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Member Noah Raven's Empathy for Monarch Butterflies is Contagious

By Melissa Manuel on 7. December 2022
Melissa Manuel

Noah Raven of Philadelphia, Pennsylvania is a young Xerces member doing incredible work to engage other young people to help protect monarch butterflies. Noah, age 12, is the founder of Monarch Defenders, a youth-led non-profit with the mission “to save the monarchs from extinction, one garden at a time.”


Noah surrounded by monarchs in flight
Noah Raven was first inspired to help monarchs when he visited an overwintering site in Mexico, where many migratory butterflies were spending winter. (Photo provided by Noah and family.)


Noah was first inspired to action when his family went to see the overwintering site of the monarch butterflies in Mexico at the Piedra Herrada reserve. Noah said, “I learned all about them and the more I learned, the more amazed I got. I also learned how much their populations have crashed.” Scientists have recently classified migratory monarchs as endangered under the IUCN Red List. Eastern populations have plummeted by more than 80% and some western populations have declined by more than 99%. 

Noah was very troubled to learn how endangered monarchs are.  “The night in the hotel after seeing their wintering site, I got very anxious about their possible extinction,” he said. “I did not want to let these magical butterflies and the ecosystems they are part of vanish forever.” 


Monarch butterfly on milkweed blooms
Monarch butterflies benefit from the milkweed and nectar plants that Noah advocates for. (Photo provided by Noah and family.)


Noah’s family brainstormed together and decided to launch Monarch Defenders with the key understanding that one cause of the drastic decline in their population is loss of habitat, along with climate change and pesticide use. Monarchs lay their eggs on milkweed and a few closely related plants, which are the sole food source of monarch caterpillars. Adult butterflies need nectar-producing plants.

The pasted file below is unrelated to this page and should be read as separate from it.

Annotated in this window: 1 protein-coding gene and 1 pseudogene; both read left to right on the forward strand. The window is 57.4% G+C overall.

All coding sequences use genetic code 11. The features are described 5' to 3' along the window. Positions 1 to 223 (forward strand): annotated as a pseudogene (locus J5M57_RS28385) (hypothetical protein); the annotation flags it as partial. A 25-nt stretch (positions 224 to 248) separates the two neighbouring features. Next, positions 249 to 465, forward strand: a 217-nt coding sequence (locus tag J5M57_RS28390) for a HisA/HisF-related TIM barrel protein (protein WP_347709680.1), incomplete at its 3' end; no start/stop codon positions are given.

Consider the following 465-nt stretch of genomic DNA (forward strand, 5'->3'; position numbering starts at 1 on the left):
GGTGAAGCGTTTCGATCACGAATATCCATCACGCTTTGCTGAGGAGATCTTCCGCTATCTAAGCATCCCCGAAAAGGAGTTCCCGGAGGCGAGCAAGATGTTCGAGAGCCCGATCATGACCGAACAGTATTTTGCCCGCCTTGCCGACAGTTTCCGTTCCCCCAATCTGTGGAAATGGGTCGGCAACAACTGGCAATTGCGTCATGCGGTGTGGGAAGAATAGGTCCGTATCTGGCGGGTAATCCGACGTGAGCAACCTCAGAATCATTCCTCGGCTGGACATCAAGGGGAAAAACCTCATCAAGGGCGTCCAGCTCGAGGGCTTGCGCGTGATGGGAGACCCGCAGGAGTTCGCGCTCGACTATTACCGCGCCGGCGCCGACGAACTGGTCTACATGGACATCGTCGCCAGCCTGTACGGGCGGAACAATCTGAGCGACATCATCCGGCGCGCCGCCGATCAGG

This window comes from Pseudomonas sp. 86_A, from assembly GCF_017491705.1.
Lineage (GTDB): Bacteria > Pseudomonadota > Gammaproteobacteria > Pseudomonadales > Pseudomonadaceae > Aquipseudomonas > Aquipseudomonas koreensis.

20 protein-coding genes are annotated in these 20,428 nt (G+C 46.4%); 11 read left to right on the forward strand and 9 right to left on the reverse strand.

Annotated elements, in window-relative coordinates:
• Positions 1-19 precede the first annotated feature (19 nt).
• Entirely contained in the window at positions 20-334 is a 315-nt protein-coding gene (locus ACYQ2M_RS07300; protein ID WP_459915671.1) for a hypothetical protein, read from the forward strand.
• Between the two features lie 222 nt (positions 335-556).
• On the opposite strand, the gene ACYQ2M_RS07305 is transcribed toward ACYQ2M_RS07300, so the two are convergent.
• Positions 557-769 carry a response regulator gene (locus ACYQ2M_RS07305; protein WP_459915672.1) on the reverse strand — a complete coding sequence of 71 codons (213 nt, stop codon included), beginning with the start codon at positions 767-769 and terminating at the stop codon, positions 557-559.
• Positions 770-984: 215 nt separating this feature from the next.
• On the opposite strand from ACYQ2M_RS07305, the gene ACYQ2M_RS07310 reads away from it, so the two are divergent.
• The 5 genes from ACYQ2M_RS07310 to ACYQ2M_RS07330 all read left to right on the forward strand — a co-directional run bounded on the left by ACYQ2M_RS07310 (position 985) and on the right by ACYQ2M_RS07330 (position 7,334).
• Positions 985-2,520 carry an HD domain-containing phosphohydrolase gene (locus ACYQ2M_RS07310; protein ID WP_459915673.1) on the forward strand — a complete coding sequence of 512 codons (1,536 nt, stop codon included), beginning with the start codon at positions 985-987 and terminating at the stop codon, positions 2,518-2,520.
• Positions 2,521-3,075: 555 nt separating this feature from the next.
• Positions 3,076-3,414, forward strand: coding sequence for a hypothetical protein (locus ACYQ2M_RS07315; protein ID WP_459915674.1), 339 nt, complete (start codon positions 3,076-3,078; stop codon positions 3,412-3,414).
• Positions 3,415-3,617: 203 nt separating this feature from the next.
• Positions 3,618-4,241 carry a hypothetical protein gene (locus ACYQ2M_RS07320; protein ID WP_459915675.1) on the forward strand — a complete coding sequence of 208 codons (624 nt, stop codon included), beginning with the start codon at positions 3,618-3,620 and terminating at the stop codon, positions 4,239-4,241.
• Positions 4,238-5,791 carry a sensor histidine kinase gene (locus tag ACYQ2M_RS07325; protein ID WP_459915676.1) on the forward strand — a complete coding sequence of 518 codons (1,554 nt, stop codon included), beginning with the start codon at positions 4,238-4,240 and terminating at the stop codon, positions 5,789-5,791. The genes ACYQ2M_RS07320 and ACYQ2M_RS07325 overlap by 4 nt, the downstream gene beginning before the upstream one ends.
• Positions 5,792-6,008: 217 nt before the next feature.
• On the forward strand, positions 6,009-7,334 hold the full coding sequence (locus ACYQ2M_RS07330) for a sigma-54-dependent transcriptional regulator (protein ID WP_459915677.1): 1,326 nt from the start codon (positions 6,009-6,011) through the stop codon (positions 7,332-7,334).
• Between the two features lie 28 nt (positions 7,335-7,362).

Noah said, “We realized that creating habitat is something we could do. But to be impactful, lots of people, all across their migratory range need to do the same thing. I decided I wanted to encourage youth and families to plant monarch habitats.” Youth and families from anywhere in North America can become Monarch Defenders by planting a habitat of milkweed and pollinator plants in their yards. Once you plant the habitat, Monarch Defenders will upload the garden sites onto an interactive map on their website. 


Noah tending to milkweed in the yard
Noah's yard provides milkweed to monarchs and other pollinators. (Photo provided by Noah and family.)


In addition to starting the website, Noah’s family also planted habitat in their home garden. “In just the first season we saw the difference!” said Noah. “Our garden is not huge, but we have seen female monarchs lay eggs on the milkweed and watched them hatch into caterpillars. We’ve had dozens of caterpillars. I hope others will join me.”

What began as one young person’s dream has grown to involve their whole family and dozens of youth and their families across the country. If you’d like to connect with Noah and the Monarch Defenders, you can visit their website or find them on Instagram.


Noah and a family member planting a seedling
Noah has inspired his family to get involved with monarchs. (Photo provided by Noah and family.)


Melissa joined Xerces in 2022 as the Donor Engagement Specialist, working with the Membership team. She is a "retired" young farmer with over a decade of expertise in urban farming, agroforestry, garden design and education. Before joining Xerces, she worked as a horticulturist at Leach Botanical Garden. Melissa holds a Bachelor of Science in psychology from Portland State University and has worked with a number of environmental non-profit groups throughout her career.

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